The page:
Paradise Valley is a small working farm where they have an assortment of Hawaiian specialties including Macadamia nuts, coffee trees, and banana trees (among many others), Raccine was more than happy to share with us an assortment of flavored nuts, and their specialty coffees. Later she took us on a tour of the farm.

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I was particularly amused with the banana trees.

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Finally we left (chowing down on the local chocolate and macadamia nuts), we made our was to the South Point of the Big Island. For those who have been to Key West and seen the ‘Southernmost Point in the United States’ marker, they are way off.

This part of Hawaii is on the same latitude as Guatemala. The point, as with much of the coast here, is from lava flow.

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While nearby the sea cliffs make an impressive view.

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People jump off he cliffs into the ocean!

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Many native Hawaiians feel their land and culture was stolen from them by the U.S. (very similar to the natives across the entire continents). We saw a number of signs stating – This is not the U.S., this is the Kingdom of Hawaii.

It should be noted that almost all of the people we met were very pleasant, receptive and welcoming, they just feel their land and culture has been hijacked.

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Nearby is the famed ‘Green Sand Beach’. I had read about this place before we arrived, so we made our way over to the parking lot at the top of a bluff overlooking the ocean.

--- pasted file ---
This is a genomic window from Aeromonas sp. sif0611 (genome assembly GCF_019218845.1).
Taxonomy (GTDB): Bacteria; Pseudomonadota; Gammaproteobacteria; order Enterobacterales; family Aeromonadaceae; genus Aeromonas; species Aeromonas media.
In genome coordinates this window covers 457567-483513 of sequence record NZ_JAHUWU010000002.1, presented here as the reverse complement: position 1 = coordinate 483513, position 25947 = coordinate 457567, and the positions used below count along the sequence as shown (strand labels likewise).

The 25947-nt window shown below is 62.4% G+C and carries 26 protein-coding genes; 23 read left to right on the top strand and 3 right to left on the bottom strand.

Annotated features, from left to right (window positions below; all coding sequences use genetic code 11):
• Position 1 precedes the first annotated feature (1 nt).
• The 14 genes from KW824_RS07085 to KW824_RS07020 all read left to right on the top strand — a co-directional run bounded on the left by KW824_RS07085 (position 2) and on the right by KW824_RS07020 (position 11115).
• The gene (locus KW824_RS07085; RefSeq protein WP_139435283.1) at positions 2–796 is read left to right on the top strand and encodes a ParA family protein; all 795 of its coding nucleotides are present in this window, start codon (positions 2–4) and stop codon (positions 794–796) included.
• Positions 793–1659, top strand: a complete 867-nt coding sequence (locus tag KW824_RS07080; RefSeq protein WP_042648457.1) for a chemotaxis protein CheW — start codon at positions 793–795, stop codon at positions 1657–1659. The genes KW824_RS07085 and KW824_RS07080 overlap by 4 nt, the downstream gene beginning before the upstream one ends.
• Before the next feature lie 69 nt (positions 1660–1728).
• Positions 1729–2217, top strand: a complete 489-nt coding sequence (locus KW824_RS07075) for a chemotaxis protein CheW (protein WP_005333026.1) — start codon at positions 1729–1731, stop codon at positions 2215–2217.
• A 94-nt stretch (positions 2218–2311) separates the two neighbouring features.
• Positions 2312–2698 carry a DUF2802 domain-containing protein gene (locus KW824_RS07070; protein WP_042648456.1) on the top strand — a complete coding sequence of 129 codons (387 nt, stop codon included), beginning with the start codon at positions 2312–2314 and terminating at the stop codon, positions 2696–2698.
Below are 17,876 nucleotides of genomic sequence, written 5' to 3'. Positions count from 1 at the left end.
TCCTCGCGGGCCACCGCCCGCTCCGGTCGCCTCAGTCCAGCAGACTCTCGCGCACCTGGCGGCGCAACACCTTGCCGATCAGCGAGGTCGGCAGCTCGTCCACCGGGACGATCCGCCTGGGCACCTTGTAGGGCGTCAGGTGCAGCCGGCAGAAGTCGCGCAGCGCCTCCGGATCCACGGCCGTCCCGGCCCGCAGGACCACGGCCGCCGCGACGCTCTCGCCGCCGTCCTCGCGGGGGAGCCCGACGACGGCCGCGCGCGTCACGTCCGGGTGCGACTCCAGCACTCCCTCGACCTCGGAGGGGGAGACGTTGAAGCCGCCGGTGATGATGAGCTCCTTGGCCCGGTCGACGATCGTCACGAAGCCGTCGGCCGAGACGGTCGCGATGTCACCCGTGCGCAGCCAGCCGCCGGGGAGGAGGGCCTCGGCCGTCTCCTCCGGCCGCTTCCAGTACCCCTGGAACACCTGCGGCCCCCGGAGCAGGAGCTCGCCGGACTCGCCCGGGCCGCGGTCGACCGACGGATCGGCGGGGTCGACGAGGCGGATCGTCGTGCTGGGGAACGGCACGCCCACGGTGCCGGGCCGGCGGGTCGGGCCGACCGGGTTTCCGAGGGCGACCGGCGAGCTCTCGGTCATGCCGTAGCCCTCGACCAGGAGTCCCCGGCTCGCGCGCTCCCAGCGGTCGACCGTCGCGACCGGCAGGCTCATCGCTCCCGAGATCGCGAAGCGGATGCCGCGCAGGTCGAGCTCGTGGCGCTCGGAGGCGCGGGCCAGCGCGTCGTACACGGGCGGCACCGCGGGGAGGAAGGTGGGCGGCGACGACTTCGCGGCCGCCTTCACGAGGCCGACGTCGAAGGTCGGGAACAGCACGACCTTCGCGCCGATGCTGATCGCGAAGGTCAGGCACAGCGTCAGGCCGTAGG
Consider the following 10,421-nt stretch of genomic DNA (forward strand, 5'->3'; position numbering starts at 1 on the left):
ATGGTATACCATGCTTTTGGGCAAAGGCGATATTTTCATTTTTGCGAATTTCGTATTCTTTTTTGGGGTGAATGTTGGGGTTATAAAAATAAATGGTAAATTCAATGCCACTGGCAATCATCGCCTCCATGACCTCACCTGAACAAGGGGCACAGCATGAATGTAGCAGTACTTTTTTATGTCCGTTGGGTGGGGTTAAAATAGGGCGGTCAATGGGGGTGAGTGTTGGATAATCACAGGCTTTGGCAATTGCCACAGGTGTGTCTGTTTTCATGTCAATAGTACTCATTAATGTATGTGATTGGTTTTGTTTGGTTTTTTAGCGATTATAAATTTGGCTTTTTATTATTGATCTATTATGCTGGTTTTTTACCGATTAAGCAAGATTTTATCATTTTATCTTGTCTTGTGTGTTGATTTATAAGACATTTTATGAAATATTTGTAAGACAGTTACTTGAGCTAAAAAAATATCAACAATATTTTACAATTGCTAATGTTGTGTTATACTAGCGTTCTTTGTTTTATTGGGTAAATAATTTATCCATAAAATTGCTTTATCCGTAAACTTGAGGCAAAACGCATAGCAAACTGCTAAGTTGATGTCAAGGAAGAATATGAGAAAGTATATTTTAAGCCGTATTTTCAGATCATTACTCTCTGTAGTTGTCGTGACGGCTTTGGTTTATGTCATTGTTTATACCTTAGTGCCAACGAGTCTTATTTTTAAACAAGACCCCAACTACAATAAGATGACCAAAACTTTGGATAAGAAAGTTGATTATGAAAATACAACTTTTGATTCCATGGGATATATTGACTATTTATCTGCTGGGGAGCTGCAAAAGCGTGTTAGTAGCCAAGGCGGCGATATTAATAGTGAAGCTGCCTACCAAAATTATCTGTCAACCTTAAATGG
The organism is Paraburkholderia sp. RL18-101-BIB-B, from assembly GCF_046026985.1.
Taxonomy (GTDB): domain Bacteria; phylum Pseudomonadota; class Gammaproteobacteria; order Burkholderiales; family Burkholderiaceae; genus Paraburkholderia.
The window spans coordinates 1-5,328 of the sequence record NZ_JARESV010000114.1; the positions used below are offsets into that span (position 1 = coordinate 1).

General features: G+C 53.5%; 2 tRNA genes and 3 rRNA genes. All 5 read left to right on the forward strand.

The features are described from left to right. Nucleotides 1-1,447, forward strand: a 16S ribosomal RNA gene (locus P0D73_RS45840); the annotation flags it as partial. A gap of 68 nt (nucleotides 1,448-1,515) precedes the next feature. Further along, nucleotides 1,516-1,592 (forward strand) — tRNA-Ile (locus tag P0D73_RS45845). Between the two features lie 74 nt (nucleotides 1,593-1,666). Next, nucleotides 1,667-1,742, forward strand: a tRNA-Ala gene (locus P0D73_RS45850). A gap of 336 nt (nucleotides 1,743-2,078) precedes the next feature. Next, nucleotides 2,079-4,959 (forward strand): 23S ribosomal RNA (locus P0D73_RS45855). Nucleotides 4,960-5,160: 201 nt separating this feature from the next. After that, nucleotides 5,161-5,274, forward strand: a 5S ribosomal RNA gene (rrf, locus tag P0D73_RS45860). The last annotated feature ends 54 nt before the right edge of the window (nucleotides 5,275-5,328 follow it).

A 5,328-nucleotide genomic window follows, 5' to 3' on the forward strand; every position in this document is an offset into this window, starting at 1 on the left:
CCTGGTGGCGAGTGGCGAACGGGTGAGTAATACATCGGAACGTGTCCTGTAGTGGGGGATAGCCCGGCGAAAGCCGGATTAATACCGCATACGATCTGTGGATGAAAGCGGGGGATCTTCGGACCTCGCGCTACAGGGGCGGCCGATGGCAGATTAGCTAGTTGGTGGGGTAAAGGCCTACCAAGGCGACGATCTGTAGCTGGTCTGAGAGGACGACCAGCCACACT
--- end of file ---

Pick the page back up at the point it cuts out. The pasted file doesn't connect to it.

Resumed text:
As we walked across the parking lot there were old 4 wheel drive pickups that said ‘shuttle’. One of them asked us if we wanted a ride – nah I can see the ocean just down the hill.

With a total lack of preparedness we set off – only to figure out much too late it was a 3 mile hike across lava fields and dusty trails to get to the beach. To top it off I forgot water as I thought I was just heading down the hill.

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It was a long dusty hike to reach the beach. As we arrived one of the pickup shuttles was parked there. I told the driver I had 2 questions – first, do you do 1 way trips. Absolutely (whew)

Two – do you have any water for sale. Nope, but I can help you out. With that he opened his cooler in the back and handed me a cold beer! My new best friend.

With that cold beer I could finally enjoy the view of the famed green sand beach.

The ride back was insanely bumpy (almost so much I spilled my second beer).

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Safely back at the car we continued our journey, with our next stop being the Honu’apo Black Sand Beach. Thankfully it was only about 100 yard walk to the beach, and the sand was indeed black.

It was beautiful, and had an interesting somewhat coarse texture that felt good on the feet.

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It is also a turtle habitat.

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Our first day on the Big Island complete, we headed to our hotel at Volcano National Park in preparation for tomorrow.